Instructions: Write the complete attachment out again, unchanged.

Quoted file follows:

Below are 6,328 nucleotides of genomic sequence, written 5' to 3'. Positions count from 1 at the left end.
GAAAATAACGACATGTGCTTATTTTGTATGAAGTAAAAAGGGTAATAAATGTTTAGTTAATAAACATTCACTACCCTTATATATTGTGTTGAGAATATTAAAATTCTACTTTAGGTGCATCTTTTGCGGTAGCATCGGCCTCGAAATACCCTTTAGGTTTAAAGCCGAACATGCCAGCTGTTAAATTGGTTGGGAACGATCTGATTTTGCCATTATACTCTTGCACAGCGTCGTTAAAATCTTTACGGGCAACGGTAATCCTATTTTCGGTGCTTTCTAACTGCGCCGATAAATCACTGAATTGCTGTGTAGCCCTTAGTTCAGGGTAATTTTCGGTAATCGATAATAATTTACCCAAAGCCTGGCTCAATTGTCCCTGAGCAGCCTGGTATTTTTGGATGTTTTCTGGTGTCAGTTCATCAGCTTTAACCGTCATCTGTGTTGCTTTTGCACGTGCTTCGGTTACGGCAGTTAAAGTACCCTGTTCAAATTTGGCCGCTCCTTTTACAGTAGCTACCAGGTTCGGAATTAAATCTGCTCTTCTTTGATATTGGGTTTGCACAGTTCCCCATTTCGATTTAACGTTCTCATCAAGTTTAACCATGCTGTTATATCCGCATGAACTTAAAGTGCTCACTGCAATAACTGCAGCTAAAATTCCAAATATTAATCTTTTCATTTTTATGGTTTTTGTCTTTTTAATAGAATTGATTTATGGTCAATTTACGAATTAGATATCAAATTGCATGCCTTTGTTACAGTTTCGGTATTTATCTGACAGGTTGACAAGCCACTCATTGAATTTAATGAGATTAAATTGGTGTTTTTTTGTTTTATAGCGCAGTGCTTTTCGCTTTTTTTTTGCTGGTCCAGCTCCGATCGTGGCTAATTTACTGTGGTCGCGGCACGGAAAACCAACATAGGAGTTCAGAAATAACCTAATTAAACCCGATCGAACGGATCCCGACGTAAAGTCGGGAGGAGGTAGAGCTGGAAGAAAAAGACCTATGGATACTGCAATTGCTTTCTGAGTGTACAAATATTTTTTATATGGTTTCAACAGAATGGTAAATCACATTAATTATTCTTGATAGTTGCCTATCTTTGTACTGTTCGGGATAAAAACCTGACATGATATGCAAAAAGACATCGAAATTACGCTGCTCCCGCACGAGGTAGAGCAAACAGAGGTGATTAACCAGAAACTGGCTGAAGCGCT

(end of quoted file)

Below are 6,328 nucleotides of genomic sequence, written 5' to 3'. Positions count from 1 at the left end.
GAAAATAACGACATGTGCTTATTTTGTATGAAGTAAAAAGGGTAATAAATGTTTAGTTAATAAACATTCACTACCCTTATATATTGTGTTGAGAATATTAAAATTCTACTTTAGGTGCATCTTTTGCGGTAGCATCGGCCTCGAAATACCCTTTAGGTTTAAAGCCGAACATGCCAGCTGTTAAATTGGTTGGGAACGATCTGATTTTGCCATTATACTCTTGCACAGCGTCGTTAAAATCTTTACGGGCAACGGTAATCCTATTTTCGGTGCTTTCTAACTGCGCCGATAAATCACTGAATTGCTGTGTAGCCCTTAGTTCAGGGTAATTTTCGGTAATCGATAATAATTTACCCAAAGCCTGGCTCAATTGTCCCTGAGCAGCCTGGTATTTTTGGATGTTTTCTGGTGTCAGTTCATCAGCTTTAACCGTCATCTGTGTTGCTTTTGCACGTGCTTCGGTTACGGCAGTTAAAGTACCCTGTTCAAATTTGGCCGCTCCTTTTACAGTAGCTACCAGGTTCGGAATTAAATCTGCTCTTCTTTGATATTGGGTTTGCACAGTTCCCCATTTCGATTTAACGTTCTCATCAAGTTTAACCATGCTGTTATATCCGCATGAACTTAAAGTGCTCACTGCAATAACTGCAGCTAAAATTCCAAATATTAATCTTTTCATTTTTATGGTTTTTGTCTTTTTAATAGAATTGATTTATGGTCAATTTACGAATTAGATATCAAATTGCATGCCTTTGTTACAGTTTCGGTATTTATCTGACAGGTTGACAAGCCACTCATTGAATTTAATGAGATTAAATTGGTGTTTTTTTGTTTTATAGCGCAGTGCTTTTCGCTTTTTTTTTGCTGGTCCAGCTCCGATCGTGGCTAATTTACTGTGGTCGCGGCACGGAAAACCAACATAGGAGTTCAGAAATAACCTAATTAAACCCGATCGAACGGATCCCGACGTAAAGTCGGGAGGAGGTAGAGCTGGAAGAAAAAGACCTATGGATACTGCAATTGCTTTCTGAGTGTACAAATATTTTTTATATGGTTTCAACAGAATGGTAAATCACATTAATTATTCTTGATAGTTGCCTATCTTTGTACTGTTCGGGATAAAAACCTGACATGATATGCAAAAAGACATCGAAATTACGCTGCTCCCGCACGAGGTAGAGCAAACAGAGGTGATTAACCAGAAACTGGCTGAAGCGCT